How poor marketing intelligence drove a $656M retailer bankrupt

Steve and barrys store closing lessons for retail“Events will take their course, it is no good of being angry at them; he is happiest who wisely turns them to the best account” – Euripides

When I went to school at Purdue I realized two things fast: school pride was awesome and I was too broke to wear it out. Let me explain. Nothing built camaraderie like college sports and there was no better display of school spirit than a Boilermaker sweatshirt (and how I coveted one). But the official gear in the university store was way outside my budget and I was subsisting on minimum wage and instant noodles back then.  Fortunately I discovered Steve and Barry’s. I still have the cheap $10 sweatshirt I got there two decades later (holes and all). Unfortunately Steve and Barry’s fortunes have not been as robust. Quite surprising since their sales were through the roof in 2007 at $656 Million… and then it all went pear shaped. The company filed for bankruptcy in 2008.

Initially the company attributed their demise “to liquidity shortfall as a result of credit market volatility and general economic conditions’’. Basically they were saying that the downfall happened due to events the company had no control over – such as the credit crunch of late 2007 and its devastating effect on retailers.  As this case study in Chief Marketer points out, the truth was more involved.

Back in 2007 Steve and Barry’s was having a banner year. They had achieved their best revenues till date and 50% YOY growth. This was the 15th consecutive year the company managed such growth.  It was operating on incredibly small margins on their clothing lines and cutting costs by choosing store locations in economically challenged areas where rent was cheap.  However, even with these cost savings, the company continued to rack up debt with its growth pace. The firm was getting only one part of the salesman’s mantra – “sales for vanity but profits for sanity”. Indeed their net profits were razor thin.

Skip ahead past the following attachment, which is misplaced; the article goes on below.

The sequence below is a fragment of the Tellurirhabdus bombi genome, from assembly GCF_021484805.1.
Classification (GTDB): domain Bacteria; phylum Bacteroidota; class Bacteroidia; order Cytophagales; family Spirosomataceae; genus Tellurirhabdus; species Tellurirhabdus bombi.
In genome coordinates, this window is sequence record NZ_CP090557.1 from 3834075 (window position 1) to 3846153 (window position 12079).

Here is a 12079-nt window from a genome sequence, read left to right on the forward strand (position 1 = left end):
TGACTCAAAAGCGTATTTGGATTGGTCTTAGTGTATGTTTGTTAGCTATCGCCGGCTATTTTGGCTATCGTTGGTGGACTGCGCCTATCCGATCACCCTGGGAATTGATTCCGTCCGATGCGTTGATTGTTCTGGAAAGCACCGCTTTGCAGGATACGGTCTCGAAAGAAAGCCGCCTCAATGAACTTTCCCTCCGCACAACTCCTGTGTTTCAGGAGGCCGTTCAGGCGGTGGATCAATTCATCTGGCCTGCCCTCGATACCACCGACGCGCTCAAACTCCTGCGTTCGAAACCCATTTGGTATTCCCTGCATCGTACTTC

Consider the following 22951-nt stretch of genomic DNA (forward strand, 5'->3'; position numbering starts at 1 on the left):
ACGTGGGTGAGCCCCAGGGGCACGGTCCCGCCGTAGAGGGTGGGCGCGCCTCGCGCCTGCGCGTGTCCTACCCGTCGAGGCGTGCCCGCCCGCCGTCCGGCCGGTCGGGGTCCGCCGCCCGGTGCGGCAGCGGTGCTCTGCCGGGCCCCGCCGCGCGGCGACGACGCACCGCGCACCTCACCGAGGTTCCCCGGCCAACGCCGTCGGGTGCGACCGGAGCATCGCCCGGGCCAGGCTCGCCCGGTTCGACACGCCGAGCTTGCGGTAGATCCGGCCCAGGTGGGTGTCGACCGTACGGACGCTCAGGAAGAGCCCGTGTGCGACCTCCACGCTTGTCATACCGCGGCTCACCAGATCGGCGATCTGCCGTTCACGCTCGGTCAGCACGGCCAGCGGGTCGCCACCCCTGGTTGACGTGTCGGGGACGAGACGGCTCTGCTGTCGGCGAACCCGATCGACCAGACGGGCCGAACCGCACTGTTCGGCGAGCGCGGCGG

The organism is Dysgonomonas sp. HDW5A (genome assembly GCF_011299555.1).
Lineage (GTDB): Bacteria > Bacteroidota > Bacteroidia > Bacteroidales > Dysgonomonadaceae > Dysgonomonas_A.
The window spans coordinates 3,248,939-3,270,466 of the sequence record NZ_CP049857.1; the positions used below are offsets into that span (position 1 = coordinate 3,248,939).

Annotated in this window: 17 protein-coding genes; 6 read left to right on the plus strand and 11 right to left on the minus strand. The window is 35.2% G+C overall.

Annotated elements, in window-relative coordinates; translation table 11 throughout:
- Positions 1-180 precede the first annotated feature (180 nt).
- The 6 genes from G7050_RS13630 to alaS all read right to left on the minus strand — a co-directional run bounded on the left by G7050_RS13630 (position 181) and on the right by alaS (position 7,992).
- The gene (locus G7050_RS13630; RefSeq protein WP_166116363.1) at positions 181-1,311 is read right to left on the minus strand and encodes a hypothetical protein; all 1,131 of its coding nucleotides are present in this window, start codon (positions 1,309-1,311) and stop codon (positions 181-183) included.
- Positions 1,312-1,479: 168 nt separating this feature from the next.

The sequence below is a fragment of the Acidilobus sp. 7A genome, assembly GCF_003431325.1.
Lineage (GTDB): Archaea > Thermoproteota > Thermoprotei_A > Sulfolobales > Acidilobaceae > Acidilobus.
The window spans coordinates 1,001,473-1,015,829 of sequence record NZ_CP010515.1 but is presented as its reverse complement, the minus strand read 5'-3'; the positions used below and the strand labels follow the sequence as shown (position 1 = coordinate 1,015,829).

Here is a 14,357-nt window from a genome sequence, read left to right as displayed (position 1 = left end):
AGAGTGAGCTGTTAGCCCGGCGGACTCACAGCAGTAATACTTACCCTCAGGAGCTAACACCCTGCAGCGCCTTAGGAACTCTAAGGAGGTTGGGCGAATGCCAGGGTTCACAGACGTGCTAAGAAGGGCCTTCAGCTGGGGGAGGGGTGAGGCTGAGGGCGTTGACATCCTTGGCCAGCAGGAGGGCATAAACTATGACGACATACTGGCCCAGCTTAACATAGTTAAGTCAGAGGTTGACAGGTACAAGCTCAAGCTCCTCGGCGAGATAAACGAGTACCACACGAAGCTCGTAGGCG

The company had started to pursue high profile celebrities to launch their own lines through their stores.  These celebrities included Sarah Jessica Parker from Sex in the City and Stephon Marbury from the New York Knicks.  The hope was that they would provide the store with additional cachet, generating more foot traffic. To me this highlights two basic weaknesses in the company’s operating model.

First they were looking for growth via foot traffic to move large amounts of inventory at a time when the trend was toward electronic commerce.

Furthermore, the signing of the celebrities put additional strain on extremely tight profit margins while highlighting their Achilles’ heel; they had no customer data intelligence.  It made no sense to target the Sex in the City demographic when their bread and butter had been cashstrapped twenty-something college students till date. Instead of nurturing these relationships when the students transitioned to professional lives the retailer was building bridges to nowhere.

The combination of strategic and tactical mistakes made the company ripe for failure. When credit tightened, the cashflow went south and the company went under.

The heart of the problem was bad decision-making. Namely

  • Poor inventory decisions
  • Wrong sales channel priorities
  • Weak understanding of customers

In retrospect it is easy to see why Steve & Barry’s thought their demise was due to events beyond their control.  Other high profile retailers like Circuit City and Linen n’ Things went the same route. They blamed the financial crisis as well.  However it is instructive that these other retailers also shared common elements for failure with Steve and Barry’s. The root causes were identified as non-judicious expansion, extremely tight and vulnerable margins, poor inventory management, and no electronic commerce or customer intelligence.

All this is frustrating because, like the other retailers, Steve & Barry’s had control over their destiny and they chose to ignore the warning signs. Personally it is unfortunate because I am in need of a good sweatshirt and I would have returned to shop – not just for the sweatshirt, but for the good memories of the times past.

To see a case study of one company that is on a very different trajectory and IS nurturing customer relationships click on the button below.

Retailer integrated intelligence in campaign processes, grew revenues per contact

 

Closed store image by Chris Chan (crazytales562) used with permission under Creative Commons Agreement.

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